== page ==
Heroin is an opioid, a drug originally derived from the poppy plant to help manage pain. Heroin and other opioids are prescribed as strong pain medications, but are also used recreationally as well.

Heroin, can be smoked, snorted or injected; the goal is to get the drug into the bloodstream and ultimately the brain. In the brain, heroin converts to morphine, and binds to opioid receptors in the brain, relieving pain and spreading euphoria.

Repeated heroin abuse can result in disruption in what is called the reward pathway, the brain functions that control motivation, reward-seeking and the perception of pleasure. It is this disruption that makes heroin an incredibly addictive substance. Nearly 1 in 4 people who try heroin will suffer from an opioid addiction.

In recent years, heroin use has increased dramatically in a number of populations, among men and women, across most age groups and across all income levels.

The opioid epidemic and the increase in heroin abuse disorders go hand in hand, 4 in 5 new heroin users had already abused prescription painkillers before trying heroin.

Signs of Abuse

  • Dilated pupils, dry mouth, shortness of breath, erratic behavior, disorientation, drowsiness, nodding off, track marks, shaking, slurred words, droopy appearance, nauseas, vomiting, itching, weight loss, scabs
  • Trouble at work or school, lying about drug use, financial issues, repeated borrowing/ theft of money lack of motivation, withdrawal from friends, family, hobbies/interests, disheveled appearance, lack of attention to appearance of personal hygiene, lethargy, increase in time spent sleeping, lower self esteem/ body image, erratic/hostile behavior, weight loss, runny nose, wearing long sleeves when inappropriate (to hide track marks), infection/ abcess at injection site, interrupted menstrual cycle, erectile dysfunction, skin picking leading to cuts, bruises or scabs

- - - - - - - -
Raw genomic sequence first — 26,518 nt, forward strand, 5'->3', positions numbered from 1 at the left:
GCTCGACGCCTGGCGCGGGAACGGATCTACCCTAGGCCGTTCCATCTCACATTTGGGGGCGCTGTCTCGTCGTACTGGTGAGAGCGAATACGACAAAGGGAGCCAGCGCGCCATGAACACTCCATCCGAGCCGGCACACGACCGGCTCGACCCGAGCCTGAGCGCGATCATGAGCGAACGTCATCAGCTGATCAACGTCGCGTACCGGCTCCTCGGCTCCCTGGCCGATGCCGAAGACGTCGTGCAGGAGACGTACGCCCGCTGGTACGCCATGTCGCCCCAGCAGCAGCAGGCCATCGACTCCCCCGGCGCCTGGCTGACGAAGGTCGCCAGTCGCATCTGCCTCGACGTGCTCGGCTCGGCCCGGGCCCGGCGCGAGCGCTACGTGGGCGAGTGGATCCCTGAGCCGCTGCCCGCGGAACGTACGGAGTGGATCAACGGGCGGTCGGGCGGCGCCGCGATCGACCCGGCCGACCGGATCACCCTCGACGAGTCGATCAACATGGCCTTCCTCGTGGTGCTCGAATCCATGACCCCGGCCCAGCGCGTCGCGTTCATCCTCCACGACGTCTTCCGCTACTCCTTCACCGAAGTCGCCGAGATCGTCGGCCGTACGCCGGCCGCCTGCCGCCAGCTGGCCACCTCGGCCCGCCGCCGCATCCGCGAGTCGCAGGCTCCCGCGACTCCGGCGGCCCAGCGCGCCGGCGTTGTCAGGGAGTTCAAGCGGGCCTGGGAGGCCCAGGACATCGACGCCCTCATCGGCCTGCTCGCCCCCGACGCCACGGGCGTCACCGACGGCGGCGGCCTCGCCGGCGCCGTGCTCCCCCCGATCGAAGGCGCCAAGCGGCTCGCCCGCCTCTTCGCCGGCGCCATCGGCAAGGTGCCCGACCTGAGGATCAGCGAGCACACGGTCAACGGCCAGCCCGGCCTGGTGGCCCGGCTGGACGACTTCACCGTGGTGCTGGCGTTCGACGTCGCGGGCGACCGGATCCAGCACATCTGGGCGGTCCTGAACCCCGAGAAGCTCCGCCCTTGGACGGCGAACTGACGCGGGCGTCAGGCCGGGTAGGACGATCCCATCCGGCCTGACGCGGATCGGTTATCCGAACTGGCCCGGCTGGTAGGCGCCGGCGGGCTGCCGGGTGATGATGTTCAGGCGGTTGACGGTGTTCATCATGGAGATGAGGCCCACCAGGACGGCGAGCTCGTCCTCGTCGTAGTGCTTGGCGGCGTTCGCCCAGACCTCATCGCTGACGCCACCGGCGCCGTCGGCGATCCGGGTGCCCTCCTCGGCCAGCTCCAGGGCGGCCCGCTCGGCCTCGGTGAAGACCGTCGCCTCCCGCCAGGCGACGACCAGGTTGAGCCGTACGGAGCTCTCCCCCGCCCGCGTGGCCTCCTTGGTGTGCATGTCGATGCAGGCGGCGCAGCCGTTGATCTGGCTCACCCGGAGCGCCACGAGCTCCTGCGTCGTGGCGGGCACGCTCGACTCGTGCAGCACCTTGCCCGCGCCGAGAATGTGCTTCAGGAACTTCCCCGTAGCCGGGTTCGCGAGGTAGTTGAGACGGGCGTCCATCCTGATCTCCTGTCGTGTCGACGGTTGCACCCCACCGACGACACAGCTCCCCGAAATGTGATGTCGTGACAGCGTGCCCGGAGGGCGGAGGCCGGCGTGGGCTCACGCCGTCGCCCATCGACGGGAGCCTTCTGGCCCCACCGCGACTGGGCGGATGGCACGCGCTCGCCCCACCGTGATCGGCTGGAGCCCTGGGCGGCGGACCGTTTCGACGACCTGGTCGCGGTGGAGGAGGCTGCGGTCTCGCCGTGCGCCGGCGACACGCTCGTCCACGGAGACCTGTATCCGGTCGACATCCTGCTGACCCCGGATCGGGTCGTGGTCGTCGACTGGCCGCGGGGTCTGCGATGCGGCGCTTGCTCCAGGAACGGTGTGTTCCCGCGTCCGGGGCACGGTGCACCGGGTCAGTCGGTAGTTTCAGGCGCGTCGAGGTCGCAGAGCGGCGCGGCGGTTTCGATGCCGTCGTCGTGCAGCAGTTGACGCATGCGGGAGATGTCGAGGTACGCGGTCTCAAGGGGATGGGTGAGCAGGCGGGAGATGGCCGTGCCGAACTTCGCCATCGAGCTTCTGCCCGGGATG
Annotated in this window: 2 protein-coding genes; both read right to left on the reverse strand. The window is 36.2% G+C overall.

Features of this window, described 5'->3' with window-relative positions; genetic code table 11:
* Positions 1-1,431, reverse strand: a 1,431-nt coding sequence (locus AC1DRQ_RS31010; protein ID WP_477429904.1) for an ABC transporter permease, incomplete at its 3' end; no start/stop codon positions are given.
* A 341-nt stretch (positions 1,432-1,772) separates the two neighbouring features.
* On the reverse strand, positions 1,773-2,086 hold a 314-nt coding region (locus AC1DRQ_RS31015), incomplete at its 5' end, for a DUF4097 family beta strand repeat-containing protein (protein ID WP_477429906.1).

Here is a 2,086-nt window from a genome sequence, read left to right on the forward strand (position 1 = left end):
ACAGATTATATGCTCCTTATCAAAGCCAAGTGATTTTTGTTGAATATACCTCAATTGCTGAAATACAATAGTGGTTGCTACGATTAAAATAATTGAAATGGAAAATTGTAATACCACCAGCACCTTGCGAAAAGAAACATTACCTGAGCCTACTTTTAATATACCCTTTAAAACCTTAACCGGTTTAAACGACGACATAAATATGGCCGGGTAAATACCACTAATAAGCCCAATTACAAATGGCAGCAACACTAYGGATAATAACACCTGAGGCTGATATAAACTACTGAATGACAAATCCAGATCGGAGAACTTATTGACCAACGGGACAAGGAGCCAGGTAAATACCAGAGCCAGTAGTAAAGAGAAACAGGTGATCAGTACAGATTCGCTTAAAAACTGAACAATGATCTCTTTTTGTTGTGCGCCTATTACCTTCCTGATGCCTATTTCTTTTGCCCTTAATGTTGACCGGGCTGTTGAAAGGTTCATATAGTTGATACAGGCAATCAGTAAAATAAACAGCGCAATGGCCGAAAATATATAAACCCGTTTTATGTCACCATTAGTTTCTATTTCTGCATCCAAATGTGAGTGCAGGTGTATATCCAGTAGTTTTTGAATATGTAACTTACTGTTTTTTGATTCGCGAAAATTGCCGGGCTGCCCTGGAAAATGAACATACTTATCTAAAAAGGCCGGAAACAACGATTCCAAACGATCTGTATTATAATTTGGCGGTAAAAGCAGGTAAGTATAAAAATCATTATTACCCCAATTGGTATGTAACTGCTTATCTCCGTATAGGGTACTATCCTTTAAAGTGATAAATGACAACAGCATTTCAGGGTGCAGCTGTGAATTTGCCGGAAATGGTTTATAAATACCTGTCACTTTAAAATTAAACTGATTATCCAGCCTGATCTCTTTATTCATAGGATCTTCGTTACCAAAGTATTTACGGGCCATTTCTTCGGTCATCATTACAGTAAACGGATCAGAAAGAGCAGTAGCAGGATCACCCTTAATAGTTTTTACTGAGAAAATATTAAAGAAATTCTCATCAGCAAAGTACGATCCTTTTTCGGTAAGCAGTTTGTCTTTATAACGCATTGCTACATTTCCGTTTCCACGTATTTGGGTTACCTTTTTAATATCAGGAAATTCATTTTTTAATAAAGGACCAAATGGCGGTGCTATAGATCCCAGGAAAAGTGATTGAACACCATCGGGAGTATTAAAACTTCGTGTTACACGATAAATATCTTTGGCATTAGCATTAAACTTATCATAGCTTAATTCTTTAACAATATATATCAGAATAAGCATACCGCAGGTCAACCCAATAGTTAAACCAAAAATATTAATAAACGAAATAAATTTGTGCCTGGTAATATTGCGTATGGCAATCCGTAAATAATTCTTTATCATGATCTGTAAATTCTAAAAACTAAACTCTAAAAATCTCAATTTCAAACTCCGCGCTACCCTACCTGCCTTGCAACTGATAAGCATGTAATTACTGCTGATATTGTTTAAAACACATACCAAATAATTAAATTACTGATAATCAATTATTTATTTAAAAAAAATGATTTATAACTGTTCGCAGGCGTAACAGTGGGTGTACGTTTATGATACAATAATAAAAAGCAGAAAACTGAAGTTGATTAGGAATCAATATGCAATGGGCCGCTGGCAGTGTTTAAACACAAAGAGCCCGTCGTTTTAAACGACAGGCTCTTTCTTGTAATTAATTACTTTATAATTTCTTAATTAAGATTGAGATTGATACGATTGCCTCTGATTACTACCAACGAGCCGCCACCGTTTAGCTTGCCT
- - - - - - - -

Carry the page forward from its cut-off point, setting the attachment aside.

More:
Nodding Off

Nodding out, or nodding off is a common phrase used to describe someone who just took heroin. It becomes immediately apparent that this person is high. Breathing becomes more shallow, muscles go slack, and you appear to fall in and out of sleep. Even while awake, you can not react to the world around you. You might feel good, but this is an incredibly dangerous situation.

Nodding off can be an early sign of an overdose. Even if you haven’t taken a lethal dose, and just took your regular dose, nodding off can lead to death. Without control of your body, you drift in and out of sleep, which can put you in a dangerous position, with your airway compromised. Heroin often makes you nauseous, and causes you to vomit, which can block your airways. The strain on your body, from the drugs and your position, can be deadly.

Symptoms of Withdrawal


Each individual faces different withdrawal symptoms, depending on a number of factors, including how long they were using heroin, how they were ingesting the drug, how often they were taking it and other individual factors.

Withdrawal symptoms can start 6-12 hours from the last time you used, and peak 24-72 hours from that time. Acute withdrawal symptoms generally begin to subside after 7 days, but can last longer depending on a number of factors.

  • Shaking, dilated pupils, slurred words, nausea, cramps, tearing, runny nose, sweats, chills, yawning/drowsiness, muscle aches, bone aches, vomiting, diarrhea, agitation, restlessness, tremors, trouble concentrating, goose bumps, fatigue, anxiety, insomnia, depression, hypertension, rapid heart rate, muscle spasms, impaired respiration, difficulty feeling pleasure, drug cravings